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If you think this is about YOU, maybe you should go reconcile with your parent and work to get back your kids instead of continuing to be a jerk. If you think I am you, or similar to you, welcome! :-)

Thursday, February 19, 2009

PART I: Whose Fault Is It? Fear & Intimidation

DISCLAIMER (Once again): I am not a therapist. I am not a lawyer, attorney or barrister (I am a notary). As accomplished and unique my skill-set, I am not those occupations. I am a mother who at one time was my younger children's grandmother.

Charney Herst wrote a very good book, For Mothers Of Difficult Daughters. I recommend anybody with difficult adult children, no matter the gender, get it, read it, and then reread it. I would then recommend reinforcing the book by getting the CD or tape version. I bought it in 2000, just as my adult daughter started giving me fits and hassles. Gradually, I applied Dr. Herst's ideas to my situation.

I also recommend the highly acclaimed Boundaries by Henry Cloud and John Townsend. I finally recommend God Help Me! These People Are Driving Me Nuts! by Greg Popcak.

Why all the reading material? If you are a grandparent in the situation where you think your grandchild or grandchildren is in real danger from from your adult child, the grandchildren's parent, then you better know whereof you speak.

Dr. Herst brings her own experience to the party, a teenage daughter who planted marijuana in Dr. Herst's flower beds, and was taken to court. "Mother, get your act together," the judge intoned from the bench. Why? Dr. Herst hadn't planted the weed. She again mentions a group session, where she admitted she had some problems with her daughters. The group turned on her, telling her she "must" have somehow caused her daughters to react through neglect, even though they were the most loved, cared for children in the world.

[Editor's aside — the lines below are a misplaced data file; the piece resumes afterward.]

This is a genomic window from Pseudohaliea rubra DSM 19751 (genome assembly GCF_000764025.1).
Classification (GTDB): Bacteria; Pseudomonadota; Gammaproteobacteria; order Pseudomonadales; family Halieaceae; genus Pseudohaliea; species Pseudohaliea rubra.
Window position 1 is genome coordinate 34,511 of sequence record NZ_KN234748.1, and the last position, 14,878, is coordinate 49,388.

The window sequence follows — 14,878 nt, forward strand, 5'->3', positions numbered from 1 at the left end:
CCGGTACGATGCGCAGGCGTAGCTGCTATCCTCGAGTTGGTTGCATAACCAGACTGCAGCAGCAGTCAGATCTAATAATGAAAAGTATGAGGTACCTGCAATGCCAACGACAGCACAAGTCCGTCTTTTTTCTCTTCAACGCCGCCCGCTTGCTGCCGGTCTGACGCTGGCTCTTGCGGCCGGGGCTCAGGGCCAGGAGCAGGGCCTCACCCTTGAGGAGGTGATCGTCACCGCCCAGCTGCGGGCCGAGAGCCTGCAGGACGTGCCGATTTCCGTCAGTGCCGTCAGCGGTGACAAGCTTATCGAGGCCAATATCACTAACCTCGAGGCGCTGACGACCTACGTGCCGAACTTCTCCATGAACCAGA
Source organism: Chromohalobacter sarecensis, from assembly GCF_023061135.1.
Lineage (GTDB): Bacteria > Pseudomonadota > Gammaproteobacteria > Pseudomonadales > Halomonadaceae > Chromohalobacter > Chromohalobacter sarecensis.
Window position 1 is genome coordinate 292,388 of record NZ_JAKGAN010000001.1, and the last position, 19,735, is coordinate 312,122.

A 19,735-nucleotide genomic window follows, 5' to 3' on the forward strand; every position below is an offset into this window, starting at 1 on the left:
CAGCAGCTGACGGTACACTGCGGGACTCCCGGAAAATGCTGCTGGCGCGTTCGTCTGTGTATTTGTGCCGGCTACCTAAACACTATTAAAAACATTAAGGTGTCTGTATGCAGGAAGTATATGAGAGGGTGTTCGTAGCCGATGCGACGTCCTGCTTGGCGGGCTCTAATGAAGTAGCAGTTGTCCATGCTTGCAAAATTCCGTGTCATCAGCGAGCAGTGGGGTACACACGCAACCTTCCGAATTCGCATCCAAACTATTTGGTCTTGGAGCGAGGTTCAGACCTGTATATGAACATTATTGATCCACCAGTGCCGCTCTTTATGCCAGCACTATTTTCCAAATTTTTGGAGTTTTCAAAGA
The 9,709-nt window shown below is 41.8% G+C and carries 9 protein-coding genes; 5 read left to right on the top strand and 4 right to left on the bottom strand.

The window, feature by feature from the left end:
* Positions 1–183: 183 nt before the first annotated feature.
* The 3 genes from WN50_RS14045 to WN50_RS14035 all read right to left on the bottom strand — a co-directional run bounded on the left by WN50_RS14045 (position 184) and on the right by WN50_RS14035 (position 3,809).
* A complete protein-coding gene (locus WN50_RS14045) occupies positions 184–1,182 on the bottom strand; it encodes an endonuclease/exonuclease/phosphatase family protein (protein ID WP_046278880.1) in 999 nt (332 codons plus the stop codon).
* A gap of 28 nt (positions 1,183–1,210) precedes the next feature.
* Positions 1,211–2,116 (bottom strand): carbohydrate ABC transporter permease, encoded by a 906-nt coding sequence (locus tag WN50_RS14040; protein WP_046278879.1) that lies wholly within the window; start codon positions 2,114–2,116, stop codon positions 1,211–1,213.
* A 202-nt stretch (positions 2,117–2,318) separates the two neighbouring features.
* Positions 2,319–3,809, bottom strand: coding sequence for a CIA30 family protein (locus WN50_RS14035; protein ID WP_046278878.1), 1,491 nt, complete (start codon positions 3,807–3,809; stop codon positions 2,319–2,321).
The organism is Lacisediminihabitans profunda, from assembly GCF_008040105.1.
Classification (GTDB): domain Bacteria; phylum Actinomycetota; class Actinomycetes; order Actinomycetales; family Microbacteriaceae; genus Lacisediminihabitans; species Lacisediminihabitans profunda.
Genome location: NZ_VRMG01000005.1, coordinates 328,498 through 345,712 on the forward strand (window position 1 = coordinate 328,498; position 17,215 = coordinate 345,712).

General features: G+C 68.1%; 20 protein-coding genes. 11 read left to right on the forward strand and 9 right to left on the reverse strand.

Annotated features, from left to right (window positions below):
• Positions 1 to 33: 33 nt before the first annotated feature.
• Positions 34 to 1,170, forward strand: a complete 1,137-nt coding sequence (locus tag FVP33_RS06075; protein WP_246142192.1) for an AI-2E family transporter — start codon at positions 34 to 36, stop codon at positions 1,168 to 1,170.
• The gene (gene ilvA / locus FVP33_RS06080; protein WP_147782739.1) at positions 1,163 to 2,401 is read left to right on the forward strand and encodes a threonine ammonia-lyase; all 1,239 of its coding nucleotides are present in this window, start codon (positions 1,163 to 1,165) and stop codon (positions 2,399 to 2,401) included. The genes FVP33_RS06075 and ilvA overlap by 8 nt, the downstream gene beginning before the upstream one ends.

Drs. Cloud and Townsend mention a couple who came to the office seeking advice on their grown son. The son had hot-and-cold running access to cash, a nice car, and admission to a new college when he blew off the prior, all funded by the Bank of Mom and Dad. The therapist told them flat out that the son had no problems, but they did. They were the ones with the bills, with the responsibility, and the son seemed to live a charmed life. "Would you like me to help you to give him some problems?" the therapist asked the couple. At first, they didn't understand. The therapist was willing to give them the tools to make the young man hoe his own row.

Dr. Popcak, despite gripes about his views on raising children, makes a very valid point in his book. People who are out to give you problems need to be forgiven as the Church teaches forgiveness through the Sacrament of Reconciliation. We don't waltz into confession, tell Jesus through the priest our sins, and expect Jesus, and the Church, to just say it's OK, we all make mistakes. There is a penance, an act, no matter how small, that we perform to show our good intentions. We not only have to say we are sorry. We are expected to prove it. Why not then expect those who have wronged us to prove they have no intention of sinning against us again?

Your adult children who behave in a manner that disrespects you and their children might or might not have what we call in our house F You Syndrome. Yes, they just might be out to get your goat. Yes, they may or may not blame you for whatever little unhappiness has happened in their lives. Yes, they might be resentful of their children, the little people they procreated. And yes, you will feel guilty, as if you caused it. As long as you give into that guilt, without taking steps to stop the cycle, the adult child can manipulate you six ways to Sunday.

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